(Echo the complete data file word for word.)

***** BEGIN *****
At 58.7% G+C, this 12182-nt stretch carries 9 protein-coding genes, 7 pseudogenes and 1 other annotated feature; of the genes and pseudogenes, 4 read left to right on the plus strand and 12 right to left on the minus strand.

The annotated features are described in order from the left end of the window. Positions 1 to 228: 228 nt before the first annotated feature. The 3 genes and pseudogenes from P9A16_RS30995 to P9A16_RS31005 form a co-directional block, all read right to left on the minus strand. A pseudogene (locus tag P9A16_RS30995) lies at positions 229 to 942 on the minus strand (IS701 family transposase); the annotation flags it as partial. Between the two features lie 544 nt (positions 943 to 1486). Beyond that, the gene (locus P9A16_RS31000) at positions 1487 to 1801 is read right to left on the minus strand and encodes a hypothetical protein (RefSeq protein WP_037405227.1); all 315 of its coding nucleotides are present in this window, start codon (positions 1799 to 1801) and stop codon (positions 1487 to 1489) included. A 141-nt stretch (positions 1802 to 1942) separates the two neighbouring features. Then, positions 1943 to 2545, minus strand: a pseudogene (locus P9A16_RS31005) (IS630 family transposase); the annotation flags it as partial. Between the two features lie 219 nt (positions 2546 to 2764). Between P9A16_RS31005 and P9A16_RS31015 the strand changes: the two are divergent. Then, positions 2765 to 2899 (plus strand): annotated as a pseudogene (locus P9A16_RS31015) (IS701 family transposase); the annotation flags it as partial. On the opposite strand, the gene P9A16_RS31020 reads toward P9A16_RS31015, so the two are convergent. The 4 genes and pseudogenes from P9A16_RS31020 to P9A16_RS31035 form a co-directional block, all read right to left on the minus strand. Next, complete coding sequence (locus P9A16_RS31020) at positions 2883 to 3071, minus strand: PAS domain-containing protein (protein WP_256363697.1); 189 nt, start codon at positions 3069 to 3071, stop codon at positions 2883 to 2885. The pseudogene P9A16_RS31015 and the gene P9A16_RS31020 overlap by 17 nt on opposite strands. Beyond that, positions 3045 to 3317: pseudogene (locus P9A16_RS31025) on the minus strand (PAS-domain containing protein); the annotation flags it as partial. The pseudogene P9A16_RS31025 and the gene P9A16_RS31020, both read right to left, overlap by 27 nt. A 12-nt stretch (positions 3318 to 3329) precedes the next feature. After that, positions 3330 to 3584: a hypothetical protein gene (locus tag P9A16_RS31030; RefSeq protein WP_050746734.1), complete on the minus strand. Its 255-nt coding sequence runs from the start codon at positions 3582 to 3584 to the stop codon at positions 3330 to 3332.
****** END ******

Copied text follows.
At 58.7% G+C, this 12182-nt stretch carries 9 protein-coding genes, 7 pseudogenes and 1 other annotated feature; of the genes and pseudogenes, 4 read left to right on the plus strand and 12 right to left on the minus strand.

The annotated features are described in order from the left end of the window. Positions 1 to 228: 228 nt before the first annotated feature. The 3 genes and pseudogenes from P9A16_RS30995 to P9A16_RS31005 form a co-directional block, all read right to left on the minus strand. A pseudogene (locus tag P9A16_RS30995) lies at positions 229 to 942 on the minus strand (IS701 family transposase); the annotation flags it as partial. Between the two features lie 544 nt (positions 943 to 1486). Beyond that, the gene (locus P9A16_RS31000) at positions 1487 to 1801 is read right to left on the minus strand and encodes a hypothetical protein (RefSeq protein WP_037405227.1); all 315 of its coding nucleotides are present in this window, start codon (positions 1799 to 1801) and stop codon (positions 1487 to 1489) included. A 141-nt stretch (positions 1802 to 1942) separates the two neighbouring features. Then, positions 1943 to 2545, minus strand: a pseudogene (locus P9A16_RS31005) (IS630 family transposase); the annotation flags it as partial. Between the two features lie 219 nt (positions 2546 to 2764). Between P9A16_RS31005 and P9A16_RS31015 the strand changes: the two are divergent. Then, positions 2765 to 2899 (plus strand): annotated as a pseudogene (locus P9A16_RS31015) (IS701 family transposase); the annotation flags it as partial. On the opposite strand, the gene P9A16_RS31020 reads toward P9A16_RS31015, so the two are convergent. The 4 genes and pseudogenes from P9A16_RS31020 to P9A16_RS31035 form a co-directional block, all read right to left on the minus strand. Next, complete coding sequence (locus P9A16_RS31020) at positions 2883 to 3071, minus strand: PAS domain-containing protein (protein WP_256363697.1); 189 nt, start codon at positions 3069 to 3071, stop codon at positions 2883 to 2885. The pseudogene P9A16_RS31015 and the gene P9A16_RS31020 overlap by 17 nt on opposite strands. Beyond that, positions 3045 to 3317: pseudogene (locus P9A16_RS31025) on the minus strand (PAS-domain containing protein); the annotation flags it as partial. The pseudogene P9A16_RS31025 and the gene P9A16_RS31020, both read right to left, overlap by 27 nt. A 12-nt stretch (positions 3318 to 3329) precedes the next feature. After that, positions 3330 to 3584: a hypothetical protein gene (locus tag P9A16_RS31030; RefSeq protein WP_050746734.1), complete on the minus strand. Its 255-nt coding sequence runs from the start codon at positions 3582 to 3584 to the stop codon at positions 3330 to 3332.